Ripping Video and Resizing It, From A to B

By Staff Published on .

When it comes to manipulating Web video, the simplest tasks are the most insurmountable … at first.

For instance: What if you want to embed a piece of video from YouTube on your Web site, but the dimensions of your player are so small the YouTube clip gets cropped badly when you paste it into your site? The problem stymied me for the first few weeks I edited

See, YouTube embed codes are sized to 425x355 pixels. For WebVideoReport, we size videos to 270x255. Pulling the YouTube videos into WebVideoReport tended to put them off center, making the YouTube watermark illegible and putting the video’s center of focus out of whack.

Example: YouTube Video Embedded at 425x355 Pixels

Here's a YouTube video embedded at the standard 425x355 pixel dimension.

Example: YouTube Video Embedded at 270x255 Pixels

Here's a YouTube video embedded at the modified size of 270x255 pixel dimension.

Example: YouTube Video Ripped and Resized on Brightcove

Here's a video that's been resized to the 270x255 pixel dimension.

The solution turned out to be relatively simple. For Web video jocks, it’s trifling. For novices, near impossible. Had it not been for a colleague in the office showing me the way, I would have been stuck with badly cropped videos junking up the site.

This how-to article represents just one way of solving the problem. The advantage? It’s free. If you do a Google search on “resizing YouTube videos,” you’ll get plenty of other ideas.

There is commercial software out there that offers another method of accomplishing what appears to be the same result. Specifically, ZillaTube worked when I tested it out, and it seems to provide additional ways of manipulating video to suit your needs. Drop me a line or comment below if you’d like to add other solutions to this article.

But putting together WebVideoReport each day sometimes puts one value, expediency, at a premium. So I tapped the Web savvy of Chad Rooney, the design guru at WebVideoReport's sister publication, TelevisionWeek. Chad pointed out that Mozilla’s Firefox offers a free utility that lets users rip video off sites that stream clips. So I tried that today and it worked on the first go-round.

Don’t use anyone’s video without permission. The best way to encourage the artistic and commercial boom in Web video is to bolster the business. That means paying for content, or exposing yourself to whatever commercial pitch comes along with the content. Sorry, I’m just square that way. Or that's how you roll at 40.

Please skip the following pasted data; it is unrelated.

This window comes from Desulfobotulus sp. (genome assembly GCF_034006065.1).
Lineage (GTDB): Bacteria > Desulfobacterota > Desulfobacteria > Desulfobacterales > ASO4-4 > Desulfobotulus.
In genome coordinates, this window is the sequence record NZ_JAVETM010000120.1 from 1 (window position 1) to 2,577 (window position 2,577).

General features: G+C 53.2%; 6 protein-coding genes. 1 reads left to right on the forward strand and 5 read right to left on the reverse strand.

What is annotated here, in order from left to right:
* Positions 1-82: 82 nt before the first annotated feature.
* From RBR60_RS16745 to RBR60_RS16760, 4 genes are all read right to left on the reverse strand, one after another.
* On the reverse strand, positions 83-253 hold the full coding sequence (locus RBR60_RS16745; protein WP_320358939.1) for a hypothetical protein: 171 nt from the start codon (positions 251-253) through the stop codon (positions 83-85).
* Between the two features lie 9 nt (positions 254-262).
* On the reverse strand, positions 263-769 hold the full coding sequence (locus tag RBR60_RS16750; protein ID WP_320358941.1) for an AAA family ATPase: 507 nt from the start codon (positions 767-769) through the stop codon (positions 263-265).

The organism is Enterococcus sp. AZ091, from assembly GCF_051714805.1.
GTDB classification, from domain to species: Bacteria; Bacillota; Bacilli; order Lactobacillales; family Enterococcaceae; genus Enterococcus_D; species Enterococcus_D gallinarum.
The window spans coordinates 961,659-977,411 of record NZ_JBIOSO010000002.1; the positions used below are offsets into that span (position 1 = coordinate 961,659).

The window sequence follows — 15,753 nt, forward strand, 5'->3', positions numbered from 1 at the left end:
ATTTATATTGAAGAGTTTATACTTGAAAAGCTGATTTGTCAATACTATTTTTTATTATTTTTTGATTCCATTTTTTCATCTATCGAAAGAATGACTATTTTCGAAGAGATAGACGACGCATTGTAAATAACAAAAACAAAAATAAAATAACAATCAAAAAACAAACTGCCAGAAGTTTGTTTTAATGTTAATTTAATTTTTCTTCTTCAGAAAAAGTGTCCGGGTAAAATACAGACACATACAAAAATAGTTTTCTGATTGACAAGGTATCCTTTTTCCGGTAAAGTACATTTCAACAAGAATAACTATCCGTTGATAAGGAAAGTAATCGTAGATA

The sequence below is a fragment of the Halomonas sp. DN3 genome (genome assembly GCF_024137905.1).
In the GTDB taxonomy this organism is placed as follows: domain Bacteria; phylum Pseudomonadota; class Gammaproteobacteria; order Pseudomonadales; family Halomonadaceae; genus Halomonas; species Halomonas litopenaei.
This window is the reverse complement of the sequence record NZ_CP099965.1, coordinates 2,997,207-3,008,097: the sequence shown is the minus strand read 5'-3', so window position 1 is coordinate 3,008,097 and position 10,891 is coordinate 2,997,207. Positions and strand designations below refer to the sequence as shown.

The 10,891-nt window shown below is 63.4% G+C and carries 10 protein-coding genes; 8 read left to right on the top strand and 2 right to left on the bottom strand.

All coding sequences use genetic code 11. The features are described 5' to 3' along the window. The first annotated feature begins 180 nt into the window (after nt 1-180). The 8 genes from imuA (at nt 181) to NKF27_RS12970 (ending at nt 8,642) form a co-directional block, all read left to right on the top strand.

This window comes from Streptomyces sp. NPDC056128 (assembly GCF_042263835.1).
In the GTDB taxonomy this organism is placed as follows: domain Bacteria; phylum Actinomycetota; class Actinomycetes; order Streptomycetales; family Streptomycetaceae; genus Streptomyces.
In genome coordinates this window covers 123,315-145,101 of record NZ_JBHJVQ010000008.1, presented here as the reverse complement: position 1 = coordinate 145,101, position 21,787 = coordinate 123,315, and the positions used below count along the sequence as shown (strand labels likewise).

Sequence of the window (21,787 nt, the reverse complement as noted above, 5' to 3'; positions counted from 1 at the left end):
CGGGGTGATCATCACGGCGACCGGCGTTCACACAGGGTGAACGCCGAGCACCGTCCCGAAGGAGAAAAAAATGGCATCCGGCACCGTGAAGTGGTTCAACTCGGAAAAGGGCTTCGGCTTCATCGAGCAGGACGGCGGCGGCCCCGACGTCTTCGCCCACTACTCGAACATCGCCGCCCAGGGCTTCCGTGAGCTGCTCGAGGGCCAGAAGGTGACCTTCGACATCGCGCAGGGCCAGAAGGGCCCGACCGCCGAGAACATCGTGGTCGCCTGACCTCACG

I can only attest to this method working on the setup I’m using. I’m sure it would work on others, but I haven’t tested them out. WebVideoReport is a Brightcove client, which means we use their service to format, upload, display and syndicate our video. There are lots of Brightcove competitors out there that provide similar services. The system I’m laying out here worked on both a Mac and a PC, which kind of goes without saying, but remedial users like myself don’t mind the reassurance.

Step 1: Find the Software
Open up Mozilla’s Firefox browser and go to Google. Type in “video downloader.” Choose the following URL (or cut out the middle man and just go to this site):

Step 2: Download the software
Click the download button and the process will begin. You’ll have to restart Firefox, and you’ll know you’ve been successful when you inspect your navigation bar at the top of the application and you see a little icon representing three circles stacked around each other.

Step 3: Use the Utility
It’s unnervingly simple. Whenever you are on a page that has video that Firefox can download, the little circles icon will light up in color and rotate. So for instance, on YouTube, if you click into a video that the utility can access and copy, the icon will signal you. Just click on it, and the files available for duplication will appear in a drop-down menu. Click on one that ends in “.flv”. This indicates a Flash file exists that is subject to manipulation. You’ll be prompted to save the file to your computer. Putting it on your desktop is fine.

Step 4: Loading the Video
Now you want to load that video into your video service provider’s system. Follow whatever steps are indicated for importing clips. On Brightcove, we use the Publish Pod function.

Step 5: Resizing the Video
Resize the video using whatever function your video service provider uses. As noted above, in the case of WebVideoReport, we squeeze our video clips into the relatively small area of 270x255 pixels.

Step 6: Posting the Video
Post the clip to your site and you’re done. At WebVideoReport, we need lots of workarounds to secure video from our partners and get it up on the site. This one turned out to work like a charm.

-Greg Baumann is editor of WebVideoReport and TelevisionWeek.

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